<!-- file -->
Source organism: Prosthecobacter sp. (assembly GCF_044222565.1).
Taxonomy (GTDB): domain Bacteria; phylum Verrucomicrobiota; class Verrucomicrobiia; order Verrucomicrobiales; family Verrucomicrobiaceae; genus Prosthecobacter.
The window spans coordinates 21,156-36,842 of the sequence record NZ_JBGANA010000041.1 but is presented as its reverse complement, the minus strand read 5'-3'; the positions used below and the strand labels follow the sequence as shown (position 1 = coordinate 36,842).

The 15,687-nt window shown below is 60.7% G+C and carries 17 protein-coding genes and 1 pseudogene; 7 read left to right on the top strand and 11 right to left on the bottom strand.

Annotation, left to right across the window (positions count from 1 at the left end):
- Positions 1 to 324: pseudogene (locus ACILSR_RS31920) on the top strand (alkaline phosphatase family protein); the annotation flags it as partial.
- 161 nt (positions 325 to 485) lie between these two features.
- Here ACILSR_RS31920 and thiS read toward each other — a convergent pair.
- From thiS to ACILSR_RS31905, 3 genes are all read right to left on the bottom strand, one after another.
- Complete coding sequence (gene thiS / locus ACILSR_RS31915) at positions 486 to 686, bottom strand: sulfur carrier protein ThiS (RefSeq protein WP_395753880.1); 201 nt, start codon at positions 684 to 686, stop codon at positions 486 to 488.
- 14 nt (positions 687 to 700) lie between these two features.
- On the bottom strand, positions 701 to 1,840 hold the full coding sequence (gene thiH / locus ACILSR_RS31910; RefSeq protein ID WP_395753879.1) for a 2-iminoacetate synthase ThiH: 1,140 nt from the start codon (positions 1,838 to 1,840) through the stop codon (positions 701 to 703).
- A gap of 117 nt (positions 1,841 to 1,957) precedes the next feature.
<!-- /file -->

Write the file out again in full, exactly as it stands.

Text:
Source organism: Prosthecobacter sp. (assembly GCF_044222565.1).
Taxonomy (GTDB): domain Bacteria; phylum Verrucomicrobiota; class Verrucomicrobiia; order Verrucomicrobiales; family Verrucomicrobiaceae; genus Prosthecobacter.
The window spans coordinates 21,156-36,842 of the sequence record NZ_JBGANA010000041.1 but is presented as its reverse complement, the minus strand read 5'-3'; the positions used below and the strand labels follow the sequence as shown (position 1 = coordinate 36,842).

The 15,687-nt window shown below is 60.7% G+C and carries 17 protein-coding genes and 1 pseudogene; 7 read left to right on the top strand and 11 right to left on the bottom strand.

Annotation, left to right across the window (positions count from 1 at the left end):
- Positions 1 to 324: pseudogene (locus ACILSR_RS31920) on the top strand (alkaline phosphatase family protein); the annotation flags it as partial.
- 161 nt (positions 325 to 485) lie between these two features.
- Here ACILSR_RS31920 and thiS read toward each other — a convergent pair.
- From thiS to ACILSR_RS31905, 3 genes are all read right to left on the bottom strand, one after another.
- Complete coding sequence (gene thiS / locus ACILSR_RS31915) at positions 486 to 686, bottom strand: sulfur carrier protein ThiS (RefSeq protein WP_395753880.1); 201 nt, start codon at positions 684 to 686, stop codon at positions 486 to 488.
- 14 nt (positions 687 to 700) lie between these two features.
- On the bottom strand, positions 701 to 1,840 hold the full coding sequence (gene thiH / locus ACILSR_RS31910; RefSeq protein ID WP_395753879.1) for a 2-iminoacetate synthase ThiH: 1,140 nt from the start codon (positions 1,838 to 1,840) through the stop codon (positions 701 to 703).
- A gap of 117 nt (positions 1,841 to 1,957) precedes the next feature.